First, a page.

Are you wondering if social media marketing is worthwhile? The issue in questioning social media’s value often comes down to expectations. In conferences, Facebook groups and various forums, I’ve heard many doctors and teams say they love Facebook and have found it a great way to reach new patients.
On the other hand, I’ve spoken with some doctors who ask, “How soon can I expect x number of patients from my social media efforts?” While that’s a valid question, we need to consider expectations and related strategies. And this is why I love this graphic illustration.
What some doctors expect is the straight line diagram’s results. They hope to implement social media plans and immediately receive results. Except, in some cases, these practices are implementing strategies better suited for the squiggly-line scenario.
You see, social strategies that cater to the squiggly-line “What it really looks like” scenario employ strategies that—for example—show a practice’s human side, grow relationships and increase visibility. These organic strategies take time. Relationships don’t grow overnight and neither do the squiggly-lined decisions or results.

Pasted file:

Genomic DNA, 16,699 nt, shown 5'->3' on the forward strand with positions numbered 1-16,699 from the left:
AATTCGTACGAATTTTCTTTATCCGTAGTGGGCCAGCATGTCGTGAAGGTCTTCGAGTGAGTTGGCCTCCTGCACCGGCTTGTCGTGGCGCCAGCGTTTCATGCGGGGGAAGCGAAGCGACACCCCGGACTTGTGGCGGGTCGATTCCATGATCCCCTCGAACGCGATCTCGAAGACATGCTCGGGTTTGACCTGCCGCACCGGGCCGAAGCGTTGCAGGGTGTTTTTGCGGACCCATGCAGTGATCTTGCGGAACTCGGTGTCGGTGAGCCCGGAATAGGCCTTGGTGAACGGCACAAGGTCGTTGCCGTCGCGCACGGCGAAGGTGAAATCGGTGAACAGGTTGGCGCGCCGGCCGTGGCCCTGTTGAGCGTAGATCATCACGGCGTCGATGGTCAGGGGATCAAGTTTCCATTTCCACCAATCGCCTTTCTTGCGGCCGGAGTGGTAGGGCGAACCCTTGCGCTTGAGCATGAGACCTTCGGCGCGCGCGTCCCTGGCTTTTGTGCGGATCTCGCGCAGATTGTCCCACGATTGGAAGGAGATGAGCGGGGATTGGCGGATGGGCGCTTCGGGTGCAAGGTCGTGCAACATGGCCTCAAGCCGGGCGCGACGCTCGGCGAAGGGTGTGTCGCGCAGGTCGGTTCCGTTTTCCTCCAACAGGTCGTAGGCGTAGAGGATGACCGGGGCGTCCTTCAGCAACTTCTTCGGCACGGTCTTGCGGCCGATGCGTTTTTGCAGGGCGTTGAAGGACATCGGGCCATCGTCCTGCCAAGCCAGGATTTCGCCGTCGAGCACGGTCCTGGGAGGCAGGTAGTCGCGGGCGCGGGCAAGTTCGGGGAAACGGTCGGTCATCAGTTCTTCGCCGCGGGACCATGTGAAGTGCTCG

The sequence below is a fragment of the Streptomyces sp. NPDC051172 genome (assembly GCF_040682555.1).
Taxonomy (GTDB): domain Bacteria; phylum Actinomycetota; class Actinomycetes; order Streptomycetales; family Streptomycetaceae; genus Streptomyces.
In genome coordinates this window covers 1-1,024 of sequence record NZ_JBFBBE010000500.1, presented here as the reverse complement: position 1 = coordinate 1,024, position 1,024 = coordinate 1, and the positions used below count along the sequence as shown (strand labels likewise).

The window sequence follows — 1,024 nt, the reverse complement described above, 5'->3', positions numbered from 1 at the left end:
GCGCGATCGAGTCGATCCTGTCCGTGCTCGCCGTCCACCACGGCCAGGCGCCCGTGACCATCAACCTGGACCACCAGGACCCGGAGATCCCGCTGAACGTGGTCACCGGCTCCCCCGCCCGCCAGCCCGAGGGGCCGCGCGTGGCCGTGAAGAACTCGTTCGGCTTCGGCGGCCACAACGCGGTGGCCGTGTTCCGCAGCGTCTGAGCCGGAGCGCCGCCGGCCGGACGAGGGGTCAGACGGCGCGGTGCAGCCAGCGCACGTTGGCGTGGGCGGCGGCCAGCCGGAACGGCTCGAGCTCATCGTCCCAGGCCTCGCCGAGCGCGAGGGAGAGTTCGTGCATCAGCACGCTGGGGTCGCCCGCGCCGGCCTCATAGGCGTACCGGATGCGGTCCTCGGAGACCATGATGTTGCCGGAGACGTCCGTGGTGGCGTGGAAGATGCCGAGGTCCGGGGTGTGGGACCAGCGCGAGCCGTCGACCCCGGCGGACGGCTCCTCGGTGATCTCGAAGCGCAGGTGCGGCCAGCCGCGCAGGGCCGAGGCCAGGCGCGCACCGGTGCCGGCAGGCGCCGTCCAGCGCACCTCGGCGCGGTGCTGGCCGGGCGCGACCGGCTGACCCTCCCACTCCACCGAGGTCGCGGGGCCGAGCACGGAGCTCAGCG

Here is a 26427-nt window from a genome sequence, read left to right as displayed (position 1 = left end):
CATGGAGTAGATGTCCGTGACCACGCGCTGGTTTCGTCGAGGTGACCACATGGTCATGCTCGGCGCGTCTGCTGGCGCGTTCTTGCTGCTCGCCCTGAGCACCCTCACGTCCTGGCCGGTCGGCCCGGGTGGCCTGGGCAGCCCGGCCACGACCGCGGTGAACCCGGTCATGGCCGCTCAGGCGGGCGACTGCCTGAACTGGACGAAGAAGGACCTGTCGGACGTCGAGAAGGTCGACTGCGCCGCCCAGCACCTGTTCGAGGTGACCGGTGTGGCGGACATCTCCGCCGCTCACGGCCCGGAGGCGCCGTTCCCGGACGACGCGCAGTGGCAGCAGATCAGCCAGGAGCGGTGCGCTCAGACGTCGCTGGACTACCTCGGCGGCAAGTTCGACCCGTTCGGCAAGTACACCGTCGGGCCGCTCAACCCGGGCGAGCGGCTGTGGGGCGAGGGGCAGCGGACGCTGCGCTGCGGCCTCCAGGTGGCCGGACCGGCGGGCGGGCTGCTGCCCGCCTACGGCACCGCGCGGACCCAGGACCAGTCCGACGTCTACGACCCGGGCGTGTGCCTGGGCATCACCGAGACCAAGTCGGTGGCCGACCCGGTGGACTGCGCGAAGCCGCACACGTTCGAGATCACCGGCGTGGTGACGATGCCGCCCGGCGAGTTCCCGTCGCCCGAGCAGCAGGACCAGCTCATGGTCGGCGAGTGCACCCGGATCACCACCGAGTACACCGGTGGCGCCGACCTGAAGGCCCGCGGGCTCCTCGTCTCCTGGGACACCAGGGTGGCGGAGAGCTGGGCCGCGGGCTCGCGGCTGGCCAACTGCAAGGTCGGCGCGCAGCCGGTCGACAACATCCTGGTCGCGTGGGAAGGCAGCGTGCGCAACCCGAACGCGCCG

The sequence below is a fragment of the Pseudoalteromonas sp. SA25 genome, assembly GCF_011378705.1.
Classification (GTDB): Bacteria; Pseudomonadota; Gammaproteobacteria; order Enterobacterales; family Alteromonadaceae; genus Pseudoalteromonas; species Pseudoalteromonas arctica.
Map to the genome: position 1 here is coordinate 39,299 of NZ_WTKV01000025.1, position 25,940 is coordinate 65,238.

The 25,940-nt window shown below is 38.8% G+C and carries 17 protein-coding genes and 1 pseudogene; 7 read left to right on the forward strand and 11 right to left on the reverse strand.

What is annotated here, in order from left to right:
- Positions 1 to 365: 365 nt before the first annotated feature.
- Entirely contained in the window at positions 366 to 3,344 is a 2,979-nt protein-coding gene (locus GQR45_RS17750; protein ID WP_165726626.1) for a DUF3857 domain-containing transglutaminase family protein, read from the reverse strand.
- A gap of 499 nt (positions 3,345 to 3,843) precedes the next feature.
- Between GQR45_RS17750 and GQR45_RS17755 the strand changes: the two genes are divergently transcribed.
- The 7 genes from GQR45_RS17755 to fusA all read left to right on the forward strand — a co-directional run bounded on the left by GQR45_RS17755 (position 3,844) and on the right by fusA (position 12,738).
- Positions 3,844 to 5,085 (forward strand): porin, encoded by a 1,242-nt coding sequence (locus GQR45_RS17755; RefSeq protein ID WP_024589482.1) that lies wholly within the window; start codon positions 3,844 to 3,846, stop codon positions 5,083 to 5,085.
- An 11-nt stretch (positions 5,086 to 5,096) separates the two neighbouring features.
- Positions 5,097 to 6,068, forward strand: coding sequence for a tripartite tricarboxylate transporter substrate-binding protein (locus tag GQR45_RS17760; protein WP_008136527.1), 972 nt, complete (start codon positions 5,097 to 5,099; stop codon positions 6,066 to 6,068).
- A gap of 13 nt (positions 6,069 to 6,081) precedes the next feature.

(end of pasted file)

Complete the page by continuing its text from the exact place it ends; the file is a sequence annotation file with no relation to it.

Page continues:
Strategies that are capable of delivering speedy results for the straight line “What we expect” scenario, are advertising based. These are valid and can be realistic expectations, however you must be prepared to invest in a well-planned advertising strategy.
Advertising strategies in social media are capable of meeting clear objectives. Below are several sample measurable objectives you could set out to achieve:
Objective #1: Increase website traffic. Measure by web analytics data.
Objective #2: Promote specific services. Measure by booked services.
Objective #3: Expand post visibility. Measure by Facebook Insight data.
The good news is you can create a strategy that combines both advertising and relationship aspects. Your budget, resources, interests, and practice goals can help you determine which path or combination is best for you.
I hope this helps bring clarity to the different marketing methods social media accommodates. And I hope you are beginning to see how objectives and expectations can either disappoint or encourage you. If not, then it may be time to have the “It’s not you, it’s me” conversation with your social strategy.